Aboriginals are nearly twice as likely to have had suicidal thoughts than other Canadians, a new study suggests.
And experts say the solution lies in social change.
Statistics Canada released a study this week on suicidal thinking among First Nations, Métis, and Inuit aged 26 to 59 who live off reserve.
The study found that more than one in five aboriginals reported having suicidal thoughts, compared to about one in 10 non-aboriginals.
About 11-to-14 per cent of non-aboriginal men and women (respectively) reported having such thoughts, compared to 21, 15, and 23 per cent of First Nations, Métis, and Inuit men and 26, 23, and 24 per cent of the same demographic of aboriginal women.
Suicidal thinking in aboriginals was higher in those with mood or anxiety disorders, drug use, or low self worth – three times higher in the case of First Nations men with mood/anxiety disorders and twice as high in the case of First Nations and Métis men who used drugs.
Direct or familial experience with residential schools was also significantly associated with suicidal thoughts amongst aboriginals, the study found.
Not surprised, say experts
Psychologist Richard Letendre, at Poundmaker’s Lodge, said he frequently encounters clients who have contemplated suicide while battling addictions.
“Historically speaking, between the residential schools that were set up and the intergenerational trauma that resulted from it, the effects are still being felt today.”
Roughly 150,000 First Nations, Métis, and Inuit children were placed in residential schools in Canada between the 1870s and 1996, reports the Truth and Reconciliation Commission of Canada.
The residential schools took generations of aboriginals away from their families and churned out parents who didn’t know how to be parents, he explained. That, plus the racism and marginalization aboriginals face every day, drives many to self-medicate, Letendre said.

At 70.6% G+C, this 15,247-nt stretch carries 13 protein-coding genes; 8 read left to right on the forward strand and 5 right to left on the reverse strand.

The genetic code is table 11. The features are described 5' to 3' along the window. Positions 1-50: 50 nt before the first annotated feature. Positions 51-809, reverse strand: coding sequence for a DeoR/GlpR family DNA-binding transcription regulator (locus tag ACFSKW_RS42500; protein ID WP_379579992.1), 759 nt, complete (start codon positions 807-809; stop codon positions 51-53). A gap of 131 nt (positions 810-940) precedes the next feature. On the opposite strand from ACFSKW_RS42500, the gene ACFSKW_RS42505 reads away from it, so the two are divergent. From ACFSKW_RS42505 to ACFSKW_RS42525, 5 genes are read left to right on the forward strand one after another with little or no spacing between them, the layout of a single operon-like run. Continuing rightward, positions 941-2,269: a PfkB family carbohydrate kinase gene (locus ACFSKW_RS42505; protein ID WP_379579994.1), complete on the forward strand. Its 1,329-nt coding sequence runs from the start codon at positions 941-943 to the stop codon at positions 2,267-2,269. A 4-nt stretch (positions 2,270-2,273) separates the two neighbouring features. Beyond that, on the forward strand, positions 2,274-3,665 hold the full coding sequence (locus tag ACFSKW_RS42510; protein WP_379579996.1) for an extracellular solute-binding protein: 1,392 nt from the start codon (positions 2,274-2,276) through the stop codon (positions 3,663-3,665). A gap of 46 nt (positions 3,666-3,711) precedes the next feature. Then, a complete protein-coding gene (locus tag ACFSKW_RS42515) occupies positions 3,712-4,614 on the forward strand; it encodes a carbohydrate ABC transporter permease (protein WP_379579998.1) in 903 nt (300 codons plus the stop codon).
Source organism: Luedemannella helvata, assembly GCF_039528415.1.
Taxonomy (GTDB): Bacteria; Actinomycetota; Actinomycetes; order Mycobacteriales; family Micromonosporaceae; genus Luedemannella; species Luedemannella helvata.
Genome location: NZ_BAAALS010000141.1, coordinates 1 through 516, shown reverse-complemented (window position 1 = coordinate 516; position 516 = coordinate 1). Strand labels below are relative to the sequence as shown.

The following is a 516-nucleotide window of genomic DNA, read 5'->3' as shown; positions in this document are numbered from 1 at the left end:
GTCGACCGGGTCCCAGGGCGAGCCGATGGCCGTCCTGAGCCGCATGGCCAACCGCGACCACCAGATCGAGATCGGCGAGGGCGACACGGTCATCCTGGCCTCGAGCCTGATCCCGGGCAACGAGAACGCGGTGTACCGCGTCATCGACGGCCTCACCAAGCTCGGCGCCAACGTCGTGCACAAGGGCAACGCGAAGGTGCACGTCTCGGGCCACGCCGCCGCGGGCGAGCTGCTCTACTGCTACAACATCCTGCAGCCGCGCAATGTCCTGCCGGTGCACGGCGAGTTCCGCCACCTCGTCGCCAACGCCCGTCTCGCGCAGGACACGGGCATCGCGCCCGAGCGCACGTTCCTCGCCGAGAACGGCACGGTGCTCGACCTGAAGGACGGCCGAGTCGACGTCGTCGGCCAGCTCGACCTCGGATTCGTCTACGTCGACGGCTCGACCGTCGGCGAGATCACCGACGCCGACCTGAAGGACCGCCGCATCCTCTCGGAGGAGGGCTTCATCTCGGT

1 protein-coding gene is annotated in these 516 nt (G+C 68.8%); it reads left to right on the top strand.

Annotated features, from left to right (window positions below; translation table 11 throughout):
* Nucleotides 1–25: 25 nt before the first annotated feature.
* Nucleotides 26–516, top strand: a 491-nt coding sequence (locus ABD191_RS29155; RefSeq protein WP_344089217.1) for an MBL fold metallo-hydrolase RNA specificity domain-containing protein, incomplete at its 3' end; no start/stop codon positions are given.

“When that happens, suicidal ideation would definitely come knocking.”
Suicide and self-inflicted injury are the leading causes of death for First Nations people 44 and younger, reports Calgary’s Centre for Suicide Prevention, with suicide rates being five to seven times higher than they are in non-aboriginals. The cultural shock of colonization, including residential schools, forced adoptions and relocations, all contribute to risk factors such as mental illness, low self-esteem, homelessness, and drug use.
Drug use changes the chemical nature of the brain so that dopamine (a neurotransmitter associated with pleasure) levels crash when you try to go clean, Letendre said. That impairs your judgment and makes you more likely to act on suicidal thoughts.
“The person’s mood is going to go straight down,” he said.
Culture is key
Preventing suicide in aboriginal Canadians means getting at the root causes of it, Currie said. So long as aboriginals still experience domestic violence and racism, we’ll still be on the treadmill when it comes to suicides.
“We can’t just sit on this. We need to think about solutions.”
She encouraged Canadians to read the recommendations of the Truth and Reconciliation Commission as a start. Education programs, such as Australia’s Grade 1 to Grade 12 “Racism. No Way” initiative could help, as would greater access to mental health services.
Culture is another essential element, Letendre said.
“We define ourselves through our culture and our language,” he said, and become lost and unstable without them.
Culture gives you a support network that you need to be successful in life, he continued. He used to be a teacher, and saw how many struggling aboriginal students flourished once they got a taste of their cultural roots.
As for non-aboriginals, they need to educate themselves about aboriginal history and accept them as equals, Letendre said.
“When we stereotype, we sell a people short.”
The report is available at statcan.gc.ca.